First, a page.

Children should be educated to habits of temperance, even while in their mother's arms. Our tables should bear only the most wholesome food, free from every irritating substance. The appetite for liquor is encouraged by the preparation of food with condiments and spices. These cause a feverish state of the system, and drink is demanded to allay the irritation. On my frequent journeys across the continent, I do not patronize restaurants, dining-cars, or hotels, for the simple reason that I cannot eat the food there provided. The dishes are highly seasoned with salt and pepper, creating an almost intolerable thirst. During my last trip, the conductor of the sleeping-car kindly brought me a plate of rich vegetable soup. I tasted the apparently inviting dish, but found it so highly seasoned that I dared not eat it. The salt and pepper made my mouth smart, and I well knew that they would irritate and inflame the delicate coating of the stomach. I passed the tempting dish to another; for I dared not place such an abuse upon my digestive organs. RH November 6, 1883, par. 27

Such is the food that is commonly served up on fashionable tables, and given to the children. Its effect is to cause nervousness, and to create thirst which water does not quench. There is a craving for something stronger, and thus very many are led to the use of beer and wine. In this way is formed the appetite for strong drink. Every mother should carefully guard her table, and allow nothing to come upon it which will have the slightest tendency to lay the foundation of intemperate habits. Food should be prepared in as simple a manner as possible, free from condiments and spices, and even from an undue amount of salt. RH November 6, 1883, par. 28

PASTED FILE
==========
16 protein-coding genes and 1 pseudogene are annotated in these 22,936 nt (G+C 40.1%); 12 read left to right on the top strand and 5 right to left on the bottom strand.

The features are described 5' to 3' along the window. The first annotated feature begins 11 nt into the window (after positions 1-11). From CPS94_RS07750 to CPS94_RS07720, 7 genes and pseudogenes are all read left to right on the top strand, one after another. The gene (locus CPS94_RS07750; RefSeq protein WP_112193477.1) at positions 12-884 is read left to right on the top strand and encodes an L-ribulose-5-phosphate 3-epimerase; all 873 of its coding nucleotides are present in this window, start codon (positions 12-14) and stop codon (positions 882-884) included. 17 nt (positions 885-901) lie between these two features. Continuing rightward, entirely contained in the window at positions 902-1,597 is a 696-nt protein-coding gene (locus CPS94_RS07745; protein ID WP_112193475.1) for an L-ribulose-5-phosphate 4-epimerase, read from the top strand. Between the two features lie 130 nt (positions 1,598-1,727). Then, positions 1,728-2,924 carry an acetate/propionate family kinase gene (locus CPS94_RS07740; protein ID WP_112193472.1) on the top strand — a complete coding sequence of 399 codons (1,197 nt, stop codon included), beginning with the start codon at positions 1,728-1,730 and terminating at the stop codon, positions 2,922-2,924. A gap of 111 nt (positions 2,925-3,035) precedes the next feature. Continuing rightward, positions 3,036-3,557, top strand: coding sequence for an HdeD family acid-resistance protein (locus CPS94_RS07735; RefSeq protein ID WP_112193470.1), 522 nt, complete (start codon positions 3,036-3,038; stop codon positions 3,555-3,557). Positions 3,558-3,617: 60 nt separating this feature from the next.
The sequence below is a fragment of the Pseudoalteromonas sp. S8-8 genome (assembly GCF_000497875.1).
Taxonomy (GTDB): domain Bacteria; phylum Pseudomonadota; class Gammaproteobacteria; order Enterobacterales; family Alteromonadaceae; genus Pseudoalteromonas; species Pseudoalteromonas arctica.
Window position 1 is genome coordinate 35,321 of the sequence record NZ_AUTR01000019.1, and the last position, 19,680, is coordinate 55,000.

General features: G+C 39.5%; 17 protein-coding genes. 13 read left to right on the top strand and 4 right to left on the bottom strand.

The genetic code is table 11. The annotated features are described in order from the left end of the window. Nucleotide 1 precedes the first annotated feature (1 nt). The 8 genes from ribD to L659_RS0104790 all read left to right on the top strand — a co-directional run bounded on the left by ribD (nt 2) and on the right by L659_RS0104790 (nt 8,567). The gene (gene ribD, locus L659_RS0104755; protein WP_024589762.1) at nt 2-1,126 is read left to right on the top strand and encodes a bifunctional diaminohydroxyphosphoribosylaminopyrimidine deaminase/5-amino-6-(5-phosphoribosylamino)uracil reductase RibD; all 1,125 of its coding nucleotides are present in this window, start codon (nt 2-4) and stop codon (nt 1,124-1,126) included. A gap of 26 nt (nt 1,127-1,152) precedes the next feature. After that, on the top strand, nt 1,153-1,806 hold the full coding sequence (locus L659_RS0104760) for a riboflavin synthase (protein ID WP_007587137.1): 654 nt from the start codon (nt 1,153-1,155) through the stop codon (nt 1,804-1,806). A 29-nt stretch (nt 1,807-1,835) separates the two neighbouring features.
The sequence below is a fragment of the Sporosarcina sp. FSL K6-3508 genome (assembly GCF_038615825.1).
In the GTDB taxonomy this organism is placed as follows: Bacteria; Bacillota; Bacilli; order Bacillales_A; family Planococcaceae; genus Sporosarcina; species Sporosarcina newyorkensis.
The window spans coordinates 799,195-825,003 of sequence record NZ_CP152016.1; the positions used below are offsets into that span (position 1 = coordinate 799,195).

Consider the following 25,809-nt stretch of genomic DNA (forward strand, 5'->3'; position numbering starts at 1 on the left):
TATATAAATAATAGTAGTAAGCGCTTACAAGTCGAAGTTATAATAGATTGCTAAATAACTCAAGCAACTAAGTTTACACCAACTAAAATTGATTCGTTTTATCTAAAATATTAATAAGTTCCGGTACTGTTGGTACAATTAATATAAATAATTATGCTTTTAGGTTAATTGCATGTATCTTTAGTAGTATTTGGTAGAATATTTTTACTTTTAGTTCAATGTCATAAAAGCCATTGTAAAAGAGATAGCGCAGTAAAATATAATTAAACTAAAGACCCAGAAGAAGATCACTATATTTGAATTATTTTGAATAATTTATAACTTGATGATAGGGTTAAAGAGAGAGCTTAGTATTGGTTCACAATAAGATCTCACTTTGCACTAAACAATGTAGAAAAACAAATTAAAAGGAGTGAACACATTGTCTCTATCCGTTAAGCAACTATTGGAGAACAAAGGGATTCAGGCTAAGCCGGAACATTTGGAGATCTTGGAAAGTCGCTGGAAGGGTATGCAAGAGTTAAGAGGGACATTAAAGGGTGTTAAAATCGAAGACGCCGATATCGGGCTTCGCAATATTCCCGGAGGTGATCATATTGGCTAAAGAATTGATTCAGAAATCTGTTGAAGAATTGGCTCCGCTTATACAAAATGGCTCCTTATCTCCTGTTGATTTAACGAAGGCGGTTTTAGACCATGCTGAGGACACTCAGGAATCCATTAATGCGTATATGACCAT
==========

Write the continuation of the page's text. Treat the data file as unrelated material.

You who have at heart the good of your children, and who would see them come up with unperverted tastes and appetites, must perseveringly urge your way against popular sentiments and practices. If you would have them prepared to be useful on earth and to obtain the eternal reward in the kingdom of glory, you must teach them to obey the laws of God, both in nature and revelation, instead of following the customs of the world. RH November 6, 1883, par. 29

Painstaking effort, prayer and faith, when united with a correct example, will not be fruitless. Bring your children to God in faith, and seek to impress their susceptible minds with a sense of their obligations to their heavenly Father. It will require lesson upon lesson, line upon line, precept upon precept, here a little and there a little. But Jesus, in our behalf, engaged in the most fearful conflict with the powers of darkness. Self-denial, fasting, humiliation, he willingly endured, that he might elevate, ennoble, and purify the human race; and thus prepare them for a seat at his right hand. In view of all that Christ has endured in our behalf, shall we shrink from any effort or sacrifice for the salvation of souls for whom he died? RH November 6, 1883, par. 30

Parents should educate their children to have moral independence, not to follow impulse and inclination, but to exercise their reasoning powers, and to act from principle. Let mothers inquire, not for the latest fashion, but for the path of duty and usefulness, and direct the steps of their children therein. Simple habits, pure morals, and a noble independence in the right course, will be of more value to the youth than the gifts of genius, the endowments of learning, or the external polish which the world can give them. Teach your children to walk in the ways of righteousness, and they, in turn, will lead others into the same path. Thus may you see at last that your life has not been in vain, for you have been instrumental in bringing precious fruit to garner of God. RH November 6, 1883, par. 31